John Martyn, Bert Jansch, Richard Thompson, Nick Drake, Roy Harper: late 1960s Britain seemed to have an unrivalled potential for producing folk-orientated musicians who combined virtuoso guitar skills with a singular songwriting style.
Michael Chapman (who starts tonight’s bravura performance by pointing out how playing in Leeds is a strange experience for a Hunslet lad, the first in a line of drily self-deprecating song introductions) is occasionally left out of this colossally gifted roll-call. On tonight’s evidence, he belongs at the top of the list.
Most of his likeminded contemporaries have either exited the stage permanently or semi-retired. Dressed tonight in a rumbled T-shirt that looks like it’s seen as much of the highway as the artist himself, Chapman has never quite managed to build a substantial enough cult following to allow for a sporadic work-rate.
The 77-year-old remains a regular presence in the more intimate music venues around the world. Yet there’s not a whiff of tired routine to tonight’s generously portioned set, which gradually accrues a spellbinding quality that makes it seem considerably shorter than the hour and a half Chapman actually spends on stage.
Revered by such seminal figures from the leftfield of contemporary American music as Sonic Youth’s Thurston Moore, Steve Gunn and Hiss Golden Messenger’s MC Taylor, Chapman has enjoyed a bit of a comeback in recent years. Not that he ever went away, even though his activities in the decades that followed an early promise of mainstream success in the 1970s remained hidden to all but the faithful few. Much of the acclaim is centred on Chapman’s instrumental prowess.
This is entirely understandable: tonight, Chapman’s nimble, lightning-speed yet powerfully percussive picking on Trains resembles – aptly enough – a mighty steam engine picking up speed, suggesting that a duo or even a trio – as opposed to the solitarily solo and acoustic Chapman - must be responsible for all that captivating noise. The transcendentally beautiful Caddo Lake proves potently evocative of the calm Texan waterside environment that inspired it.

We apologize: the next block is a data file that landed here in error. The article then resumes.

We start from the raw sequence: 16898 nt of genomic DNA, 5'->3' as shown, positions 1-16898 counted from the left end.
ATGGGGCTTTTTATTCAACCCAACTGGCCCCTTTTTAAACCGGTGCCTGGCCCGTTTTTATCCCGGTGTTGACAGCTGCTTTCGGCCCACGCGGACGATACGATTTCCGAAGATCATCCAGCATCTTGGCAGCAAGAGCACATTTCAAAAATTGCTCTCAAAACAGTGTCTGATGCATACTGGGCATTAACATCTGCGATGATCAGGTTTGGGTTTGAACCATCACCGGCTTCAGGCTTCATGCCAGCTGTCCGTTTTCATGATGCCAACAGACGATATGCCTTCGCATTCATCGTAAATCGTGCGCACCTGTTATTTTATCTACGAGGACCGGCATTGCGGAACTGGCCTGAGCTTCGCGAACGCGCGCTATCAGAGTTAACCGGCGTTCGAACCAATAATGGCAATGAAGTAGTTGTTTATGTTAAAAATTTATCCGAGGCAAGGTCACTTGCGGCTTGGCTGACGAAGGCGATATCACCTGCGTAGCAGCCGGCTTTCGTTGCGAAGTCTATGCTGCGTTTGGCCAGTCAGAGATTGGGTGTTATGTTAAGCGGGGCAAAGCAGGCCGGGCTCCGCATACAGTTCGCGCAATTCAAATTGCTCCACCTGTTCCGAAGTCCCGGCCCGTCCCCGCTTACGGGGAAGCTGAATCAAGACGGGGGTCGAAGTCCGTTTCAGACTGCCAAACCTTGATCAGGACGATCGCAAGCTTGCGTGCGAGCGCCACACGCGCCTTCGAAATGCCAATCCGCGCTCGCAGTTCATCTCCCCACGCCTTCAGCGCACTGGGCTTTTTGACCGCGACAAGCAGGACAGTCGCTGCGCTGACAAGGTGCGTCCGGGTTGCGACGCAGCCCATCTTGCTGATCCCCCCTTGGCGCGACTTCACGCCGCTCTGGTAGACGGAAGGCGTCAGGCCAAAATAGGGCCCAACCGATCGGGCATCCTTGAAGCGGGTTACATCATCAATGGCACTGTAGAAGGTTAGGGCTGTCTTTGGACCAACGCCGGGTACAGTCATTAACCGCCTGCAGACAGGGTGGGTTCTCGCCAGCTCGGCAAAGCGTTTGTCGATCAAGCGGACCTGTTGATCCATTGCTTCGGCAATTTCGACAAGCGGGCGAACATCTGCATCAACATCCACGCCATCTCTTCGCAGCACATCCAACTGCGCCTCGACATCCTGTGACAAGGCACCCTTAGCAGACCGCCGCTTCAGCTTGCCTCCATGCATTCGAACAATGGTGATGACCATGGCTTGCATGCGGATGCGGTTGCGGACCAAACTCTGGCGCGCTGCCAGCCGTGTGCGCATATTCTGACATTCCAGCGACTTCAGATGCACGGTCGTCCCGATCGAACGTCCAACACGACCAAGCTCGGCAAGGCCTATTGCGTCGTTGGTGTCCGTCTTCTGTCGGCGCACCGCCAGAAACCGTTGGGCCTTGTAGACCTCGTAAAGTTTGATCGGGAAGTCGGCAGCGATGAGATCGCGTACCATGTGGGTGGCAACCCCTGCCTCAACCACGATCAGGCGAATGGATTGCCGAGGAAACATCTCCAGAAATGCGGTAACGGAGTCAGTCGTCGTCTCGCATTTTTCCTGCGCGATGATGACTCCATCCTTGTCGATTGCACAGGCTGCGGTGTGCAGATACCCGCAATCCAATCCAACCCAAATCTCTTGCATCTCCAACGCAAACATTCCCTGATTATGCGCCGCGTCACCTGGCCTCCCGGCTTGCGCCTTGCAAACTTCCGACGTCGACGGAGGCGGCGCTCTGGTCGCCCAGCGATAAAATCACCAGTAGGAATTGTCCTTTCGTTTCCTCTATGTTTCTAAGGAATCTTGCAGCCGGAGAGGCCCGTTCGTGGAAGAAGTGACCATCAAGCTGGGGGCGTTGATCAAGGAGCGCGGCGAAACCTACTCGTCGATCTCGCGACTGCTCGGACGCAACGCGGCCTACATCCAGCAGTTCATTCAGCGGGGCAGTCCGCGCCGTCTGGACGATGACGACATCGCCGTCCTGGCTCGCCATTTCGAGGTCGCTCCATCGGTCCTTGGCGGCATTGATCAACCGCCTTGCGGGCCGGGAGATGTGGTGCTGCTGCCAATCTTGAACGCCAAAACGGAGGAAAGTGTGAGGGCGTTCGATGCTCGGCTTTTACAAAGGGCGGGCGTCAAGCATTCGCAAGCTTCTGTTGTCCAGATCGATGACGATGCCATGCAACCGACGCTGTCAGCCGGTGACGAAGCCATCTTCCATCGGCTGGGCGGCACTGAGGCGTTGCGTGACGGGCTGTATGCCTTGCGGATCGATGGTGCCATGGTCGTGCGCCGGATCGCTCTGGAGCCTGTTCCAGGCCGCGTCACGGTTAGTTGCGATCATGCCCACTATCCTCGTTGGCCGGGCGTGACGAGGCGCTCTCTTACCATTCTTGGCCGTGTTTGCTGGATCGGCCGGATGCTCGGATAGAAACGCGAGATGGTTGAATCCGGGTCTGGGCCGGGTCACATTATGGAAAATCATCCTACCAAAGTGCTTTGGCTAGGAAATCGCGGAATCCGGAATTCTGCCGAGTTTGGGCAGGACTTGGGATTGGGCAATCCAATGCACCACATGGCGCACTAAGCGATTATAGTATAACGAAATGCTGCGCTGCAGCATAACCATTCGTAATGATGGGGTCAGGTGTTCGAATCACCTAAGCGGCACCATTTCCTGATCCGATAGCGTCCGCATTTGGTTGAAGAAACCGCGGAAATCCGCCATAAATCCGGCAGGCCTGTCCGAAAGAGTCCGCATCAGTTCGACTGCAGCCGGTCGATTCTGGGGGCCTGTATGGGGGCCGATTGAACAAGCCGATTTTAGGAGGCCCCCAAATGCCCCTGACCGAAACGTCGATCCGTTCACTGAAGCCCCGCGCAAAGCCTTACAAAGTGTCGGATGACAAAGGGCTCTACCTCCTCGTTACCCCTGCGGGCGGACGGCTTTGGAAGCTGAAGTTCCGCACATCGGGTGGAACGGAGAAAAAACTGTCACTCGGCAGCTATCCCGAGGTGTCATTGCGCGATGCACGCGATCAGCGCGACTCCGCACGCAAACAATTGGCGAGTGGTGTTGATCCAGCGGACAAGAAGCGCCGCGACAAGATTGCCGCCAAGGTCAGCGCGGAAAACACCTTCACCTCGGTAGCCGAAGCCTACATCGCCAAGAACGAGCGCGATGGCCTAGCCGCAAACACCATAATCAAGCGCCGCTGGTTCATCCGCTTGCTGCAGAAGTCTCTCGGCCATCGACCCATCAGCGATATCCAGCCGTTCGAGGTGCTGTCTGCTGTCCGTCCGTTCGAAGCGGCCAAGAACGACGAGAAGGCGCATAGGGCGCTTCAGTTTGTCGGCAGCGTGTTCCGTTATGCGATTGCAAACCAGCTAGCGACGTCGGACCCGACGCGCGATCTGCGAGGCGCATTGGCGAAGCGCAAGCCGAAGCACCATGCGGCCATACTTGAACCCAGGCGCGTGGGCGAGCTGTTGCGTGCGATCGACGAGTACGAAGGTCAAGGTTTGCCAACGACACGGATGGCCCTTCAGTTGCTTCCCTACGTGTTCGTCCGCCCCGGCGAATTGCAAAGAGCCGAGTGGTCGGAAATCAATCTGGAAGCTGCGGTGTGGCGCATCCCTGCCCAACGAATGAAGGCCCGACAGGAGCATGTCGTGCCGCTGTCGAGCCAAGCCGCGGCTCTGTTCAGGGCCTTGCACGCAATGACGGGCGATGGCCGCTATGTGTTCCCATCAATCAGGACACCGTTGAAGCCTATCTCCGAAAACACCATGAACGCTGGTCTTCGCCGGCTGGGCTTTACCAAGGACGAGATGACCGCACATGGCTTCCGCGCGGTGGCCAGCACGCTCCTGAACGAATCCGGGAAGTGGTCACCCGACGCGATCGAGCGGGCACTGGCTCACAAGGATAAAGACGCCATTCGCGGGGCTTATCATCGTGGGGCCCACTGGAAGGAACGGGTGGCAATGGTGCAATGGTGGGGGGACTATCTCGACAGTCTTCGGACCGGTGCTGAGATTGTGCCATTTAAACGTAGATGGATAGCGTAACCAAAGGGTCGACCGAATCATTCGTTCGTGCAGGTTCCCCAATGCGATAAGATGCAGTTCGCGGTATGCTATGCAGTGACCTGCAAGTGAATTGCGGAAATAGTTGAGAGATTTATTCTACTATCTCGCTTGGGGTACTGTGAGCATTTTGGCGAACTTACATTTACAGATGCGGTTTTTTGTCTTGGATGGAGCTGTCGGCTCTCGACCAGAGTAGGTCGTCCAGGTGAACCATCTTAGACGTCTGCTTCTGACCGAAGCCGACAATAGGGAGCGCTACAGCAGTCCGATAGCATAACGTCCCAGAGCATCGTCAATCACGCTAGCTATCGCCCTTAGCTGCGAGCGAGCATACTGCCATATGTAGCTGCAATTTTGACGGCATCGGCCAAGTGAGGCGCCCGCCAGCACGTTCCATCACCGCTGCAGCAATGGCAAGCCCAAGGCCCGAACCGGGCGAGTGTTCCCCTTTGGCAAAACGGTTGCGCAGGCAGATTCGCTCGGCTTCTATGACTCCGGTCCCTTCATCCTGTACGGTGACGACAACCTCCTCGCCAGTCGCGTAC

Honing in on Chapman’s guitar hero status can tend to overlook his genuinely superhuman powers as a songwriter. What’s more, there’s ample evidence to suggest that Chapman’s tune-crafting powers have become more refined in recent years.
More current selections, including the bruised The Mallard (preceded by an unusually serious recounting of the post-war morale-boosting role of the song’s namesake steam engine in the south Leeds community where Chapman grew up) and Another Story (a heartbreaking study of strained circumstances that toys with Americana clichés before comprehensively transcending them) draw impossibly moving depths of feeling from a few threadbare, world-weary lines, delivered in a craggy, cracked murmur that resembles what might emerge should the bottom of a busy ashtray ever step up to the microphone.
One Time Thing (off 1969 debut Rainmaker) transcends its origins as a standard-issue roving musician’s lament to become an uncommonly moving exercise in an older person looking back with bittersweet wistfulness – and perhaps cringing a bit – at his younger self’s exploits.
“I send a prayer down below”, Chapman croaks during Sometimes You Just Drive, a set-closing, apocalyptic highlight off last year’s 50, possibly Chapman’s finest album after over half a century in the business. As the rapturous applause from sizable, thoroughly attentive audience dies down, you may well end up sending out some sort of a plea to a deity or a higher power that a larger proportion of the population finally tuned in to this serious talent who is thankfully still in active circulation.